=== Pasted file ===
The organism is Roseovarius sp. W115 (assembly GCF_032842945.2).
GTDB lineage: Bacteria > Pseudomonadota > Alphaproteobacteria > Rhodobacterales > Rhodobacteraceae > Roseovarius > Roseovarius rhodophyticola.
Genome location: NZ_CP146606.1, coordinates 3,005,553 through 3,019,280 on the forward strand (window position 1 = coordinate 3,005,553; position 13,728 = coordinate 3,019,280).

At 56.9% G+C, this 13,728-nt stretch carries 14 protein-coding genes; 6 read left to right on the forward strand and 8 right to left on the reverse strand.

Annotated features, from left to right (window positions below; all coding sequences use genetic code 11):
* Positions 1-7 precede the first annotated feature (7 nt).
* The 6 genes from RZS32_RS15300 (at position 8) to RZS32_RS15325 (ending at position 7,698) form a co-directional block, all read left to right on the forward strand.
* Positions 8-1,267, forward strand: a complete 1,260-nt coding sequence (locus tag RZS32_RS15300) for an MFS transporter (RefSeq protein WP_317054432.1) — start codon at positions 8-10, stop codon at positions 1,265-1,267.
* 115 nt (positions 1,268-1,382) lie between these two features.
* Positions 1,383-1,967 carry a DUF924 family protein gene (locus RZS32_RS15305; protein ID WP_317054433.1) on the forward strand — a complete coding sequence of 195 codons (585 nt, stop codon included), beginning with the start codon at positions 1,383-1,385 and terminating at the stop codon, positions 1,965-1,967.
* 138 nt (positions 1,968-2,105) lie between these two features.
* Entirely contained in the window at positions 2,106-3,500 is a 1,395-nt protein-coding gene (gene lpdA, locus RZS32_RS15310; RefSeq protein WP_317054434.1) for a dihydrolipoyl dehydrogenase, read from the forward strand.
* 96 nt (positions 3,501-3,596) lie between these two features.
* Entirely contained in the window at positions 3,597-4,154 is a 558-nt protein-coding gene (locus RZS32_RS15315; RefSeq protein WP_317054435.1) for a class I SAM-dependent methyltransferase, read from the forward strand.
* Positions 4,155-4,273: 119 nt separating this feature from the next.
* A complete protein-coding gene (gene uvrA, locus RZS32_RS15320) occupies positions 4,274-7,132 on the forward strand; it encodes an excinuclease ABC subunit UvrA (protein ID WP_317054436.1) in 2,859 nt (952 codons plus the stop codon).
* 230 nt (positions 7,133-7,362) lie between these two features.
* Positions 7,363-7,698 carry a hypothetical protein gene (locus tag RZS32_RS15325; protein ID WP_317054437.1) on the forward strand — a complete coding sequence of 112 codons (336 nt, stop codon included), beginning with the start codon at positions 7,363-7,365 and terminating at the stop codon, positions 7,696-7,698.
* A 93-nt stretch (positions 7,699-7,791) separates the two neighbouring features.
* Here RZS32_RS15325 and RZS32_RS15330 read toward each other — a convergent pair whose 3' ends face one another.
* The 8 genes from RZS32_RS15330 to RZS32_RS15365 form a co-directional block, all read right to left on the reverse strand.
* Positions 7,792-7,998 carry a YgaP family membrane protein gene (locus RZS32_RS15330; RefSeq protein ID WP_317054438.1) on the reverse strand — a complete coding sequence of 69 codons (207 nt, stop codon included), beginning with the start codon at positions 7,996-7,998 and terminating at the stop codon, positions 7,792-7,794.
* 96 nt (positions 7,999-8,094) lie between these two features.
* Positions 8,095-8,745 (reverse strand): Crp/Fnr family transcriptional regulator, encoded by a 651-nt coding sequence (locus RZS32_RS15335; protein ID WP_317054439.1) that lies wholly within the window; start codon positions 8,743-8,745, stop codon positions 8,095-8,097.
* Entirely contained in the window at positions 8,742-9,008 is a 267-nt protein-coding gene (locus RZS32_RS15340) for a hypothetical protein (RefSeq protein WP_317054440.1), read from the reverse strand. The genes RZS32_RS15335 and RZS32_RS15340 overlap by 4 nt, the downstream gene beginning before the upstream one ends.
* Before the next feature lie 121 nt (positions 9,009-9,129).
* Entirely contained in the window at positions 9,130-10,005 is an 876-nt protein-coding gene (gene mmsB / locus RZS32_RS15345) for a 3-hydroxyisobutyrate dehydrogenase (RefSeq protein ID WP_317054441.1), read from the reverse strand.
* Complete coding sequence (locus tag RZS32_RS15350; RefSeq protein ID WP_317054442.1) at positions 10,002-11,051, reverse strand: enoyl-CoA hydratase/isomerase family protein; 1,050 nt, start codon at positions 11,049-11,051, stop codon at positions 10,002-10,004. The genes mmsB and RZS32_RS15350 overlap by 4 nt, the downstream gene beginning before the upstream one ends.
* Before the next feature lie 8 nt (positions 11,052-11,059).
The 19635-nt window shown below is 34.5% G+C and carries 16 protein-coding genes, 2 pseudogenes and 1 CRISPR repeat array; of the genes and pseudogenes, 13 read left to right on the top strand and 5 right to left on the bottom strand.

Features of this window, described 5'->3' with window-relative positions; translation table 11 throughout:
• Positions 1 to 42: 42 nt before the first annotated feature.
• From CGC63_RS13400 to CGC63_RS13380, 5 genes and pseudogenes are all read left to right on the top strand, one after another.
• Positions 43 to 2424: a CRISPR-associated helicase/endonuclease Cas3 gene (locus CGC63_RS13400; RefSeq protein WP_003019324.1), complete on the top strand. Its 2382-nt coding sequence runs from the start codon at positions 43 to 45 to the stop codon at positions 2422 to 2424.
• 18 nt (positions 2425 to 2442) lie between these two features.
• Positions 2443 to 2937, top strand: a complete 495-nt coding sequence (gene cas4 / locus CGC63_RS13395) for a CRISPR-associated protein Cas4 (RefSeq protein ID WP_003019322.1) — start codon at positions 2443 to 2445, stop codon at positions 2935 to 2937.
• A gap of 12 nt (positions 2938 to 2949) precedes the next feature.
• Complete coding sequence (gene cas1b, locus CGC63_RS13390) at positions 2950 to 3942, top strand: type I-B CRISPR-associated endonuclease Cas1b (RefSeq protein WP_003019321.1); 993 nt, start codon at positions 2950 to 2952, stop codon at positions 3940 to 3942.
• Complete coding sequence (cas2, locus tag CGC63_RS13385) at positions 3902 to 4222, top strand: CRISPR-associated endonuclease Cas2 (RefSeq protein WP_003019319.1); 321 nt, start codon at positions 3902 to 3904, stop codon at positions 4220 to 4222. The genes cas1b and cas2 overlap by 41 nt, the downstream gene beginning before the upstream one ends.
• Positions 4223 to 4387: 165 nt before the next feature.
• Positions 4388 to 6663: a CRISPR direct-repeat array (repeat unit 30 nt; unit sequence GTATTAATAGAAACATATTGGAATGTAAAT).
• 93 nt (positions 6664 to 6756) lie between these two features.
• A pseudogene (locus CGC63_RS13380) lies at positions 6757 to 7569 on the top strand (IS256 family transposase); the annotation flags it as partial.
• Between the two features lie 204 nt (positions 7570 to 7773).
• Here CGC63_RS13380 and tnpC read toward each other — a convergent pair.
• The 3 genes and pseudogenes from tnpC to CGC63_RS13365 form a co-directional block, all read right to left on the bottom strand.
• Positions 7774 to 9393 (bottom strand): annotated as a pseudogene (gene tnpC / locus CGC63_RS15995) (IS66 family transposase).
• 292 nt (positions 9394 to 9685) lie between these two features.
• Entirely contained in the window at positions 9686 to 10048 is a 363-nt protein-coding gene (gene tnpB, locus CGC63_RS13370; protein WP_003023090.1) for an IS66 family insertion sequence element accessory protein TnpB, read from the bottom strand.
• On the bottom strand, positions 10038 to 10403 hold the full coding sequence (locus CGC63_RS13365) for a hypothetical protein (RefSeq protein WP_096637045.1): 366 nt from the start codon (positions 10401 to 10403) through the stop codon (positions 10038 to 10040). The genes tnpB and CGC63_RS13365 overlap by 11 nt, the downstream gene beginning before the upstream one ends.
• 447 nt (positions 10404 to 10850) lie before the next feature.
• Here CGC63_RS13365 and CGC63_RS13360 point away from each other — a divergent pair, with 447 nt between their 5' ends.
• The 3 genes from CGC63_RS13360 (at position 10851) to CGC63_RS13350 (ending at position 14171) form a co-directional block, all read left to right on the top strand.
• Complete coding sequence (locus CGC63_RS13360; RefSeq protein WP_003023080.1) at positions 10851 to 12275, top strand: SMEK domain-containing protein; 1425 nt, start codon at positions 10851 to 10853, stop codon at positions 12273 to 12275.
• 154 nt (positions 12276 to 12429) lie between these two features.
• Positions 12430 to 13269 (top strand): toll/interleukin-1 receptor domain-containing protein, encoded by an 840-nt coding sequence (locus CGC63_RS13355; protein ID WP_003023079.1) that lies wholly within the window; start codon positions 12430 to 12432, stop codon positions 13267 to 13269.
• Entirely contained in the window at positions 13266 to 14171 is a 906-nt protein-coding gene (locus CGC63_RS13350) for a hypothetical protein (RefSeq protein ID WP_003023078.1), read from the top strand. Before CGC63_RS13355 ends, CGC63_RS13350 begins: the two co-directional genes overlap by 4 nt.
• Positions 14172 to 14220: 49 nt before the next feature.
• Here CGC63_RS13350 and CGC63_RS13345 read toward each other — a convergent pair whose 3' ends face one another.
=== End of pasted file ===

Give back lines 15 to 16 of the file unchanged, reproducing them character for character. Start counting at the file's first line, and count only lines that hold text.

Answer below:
* Positions 4,155-4,273: 119 nt separating this feature from the next.
* A complete protein-coding gene (gene uvrA, locus RZS32_RS15320) occupies positions 4,274-7,132 on the forward strand; it encodes an excinuclease ABC subunit UvrA (protein ID WP_317054436.1) in 2,859 nt (952 codons plus the stop codon).